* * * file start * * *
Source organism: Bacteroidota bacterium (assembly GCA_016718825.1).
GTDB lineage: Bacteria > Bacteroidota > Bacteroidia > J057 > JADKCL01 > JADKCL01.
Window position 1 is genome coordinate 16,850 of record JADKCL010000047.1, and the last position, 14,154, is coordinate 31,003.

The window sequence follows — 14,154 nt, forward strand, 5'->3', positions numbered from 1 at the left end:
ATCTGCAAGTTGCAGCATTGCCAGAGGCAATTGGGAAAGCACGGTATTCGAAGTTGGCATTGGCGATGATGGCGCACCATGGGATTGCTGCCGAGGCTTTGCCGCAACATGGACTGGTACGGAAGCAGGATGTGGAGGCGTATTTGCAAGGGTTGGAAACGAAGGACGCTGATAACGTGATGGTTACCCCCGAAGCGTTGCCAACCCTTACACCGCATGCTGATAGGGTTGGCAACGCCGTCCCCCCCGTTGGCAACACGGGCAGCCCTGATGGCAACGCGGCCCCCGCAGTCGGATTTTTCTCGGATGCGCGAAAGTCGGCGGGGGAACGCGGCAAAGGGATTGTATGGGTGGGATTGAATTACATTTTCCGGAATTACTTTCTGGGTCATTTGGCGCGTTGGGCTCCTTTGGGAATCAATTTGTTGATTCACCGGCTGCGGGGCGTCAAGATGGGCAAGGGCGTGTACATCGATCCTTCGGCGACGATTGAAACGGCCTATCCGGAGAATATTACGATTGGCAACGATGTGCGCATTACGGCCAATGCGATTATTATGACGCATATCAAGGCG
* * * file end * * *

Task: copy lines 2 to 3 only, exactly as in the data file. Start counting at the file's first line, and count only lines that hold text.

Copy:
GTDB lineage: Bacteria > Bacteroidota > Bacteroidia > J057 > JADKCL01 > JADKCL01.
Window position 1 is genome coordinate 16,850 of record JADKCL010000047.1, and the last position, 14,154, is coordinate 31,003.